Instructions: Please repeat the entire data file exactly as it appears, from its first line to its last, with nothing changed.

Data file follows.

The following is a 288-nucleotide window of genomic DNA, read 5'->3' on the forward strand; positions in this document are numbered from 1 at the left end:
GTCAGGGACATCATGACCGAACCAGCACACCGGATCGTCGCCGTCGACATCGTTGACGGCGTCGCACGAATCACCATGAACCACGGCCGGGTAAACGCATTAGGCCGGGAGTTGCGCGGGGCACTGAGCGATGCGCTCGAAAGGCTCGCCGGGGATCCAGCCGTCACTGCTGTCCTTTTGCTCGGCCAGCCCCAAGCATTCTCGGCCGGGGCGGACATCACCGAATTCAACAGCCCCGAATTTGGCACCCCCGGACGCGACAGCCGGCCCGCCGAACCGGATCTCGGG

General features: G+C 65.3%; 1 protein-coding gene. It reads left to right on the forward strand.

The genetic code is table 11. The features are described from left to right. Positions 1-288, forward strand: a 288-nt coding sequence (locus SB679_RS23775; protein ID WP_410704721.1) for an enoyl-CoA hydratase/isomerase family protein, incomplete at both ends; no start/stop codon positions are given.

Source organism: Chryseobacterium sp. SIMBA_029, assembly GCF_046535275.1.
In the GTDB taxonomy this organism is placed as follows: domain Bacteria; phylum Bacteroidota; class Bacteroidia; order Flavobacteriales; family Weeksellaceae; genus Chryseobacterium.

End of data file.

The following is a 288-nucleotide window of genomic DNA, read 5'->3' on the forward strand; positions in this document are numbered from 1 at the left end:
GTCAGGGACATCATGACCGAACCAGCACACCGGATCGTCGCCGTCGACATCGTTGACGGCGTCGCACGAATCACCATGAACCACGGCCGGGTAAACGCATTAGGCCGGGAGTTGCGCGGGGCACTGAGCGATGCGCTCGAAAGGCTCGCCGGGGATCCAGCCGTCACTGCTGTCCTTTTGCTCGGCCAGCCCCAAGCATTCTCGGCCGGGGCGGACATCACCGAATTCAACAGCCCCGAATTTGGCACCCCCGGACGCGACAGCCGGCCCGCCGAACCGGATCTCGGG

General features: G+C 65.3%; 1 protein-coding gene. It reads left to right on the forward strand.

The genetic code is table 11. The features are described from left to right. Positions 1-288, forward strand: a 288-nt coding sequence (locus SB679_RS23775; protein ID WP_410704721.1) for an enoyl-CoA hydratase/isomerase family protein, incomplete at both ends; no start/stop codon positions are given.

Source organism: Chryseobacterium sp. SIMBA_029, assembly GCF_046535275.1.
In the GTDB taxonomy this organism is placed as follows: domain Bacteria; phylum Bacteroidota; class Bacteroidia; order Flavobacteriales; family Weeksellaceae; genus Chryseobacterium.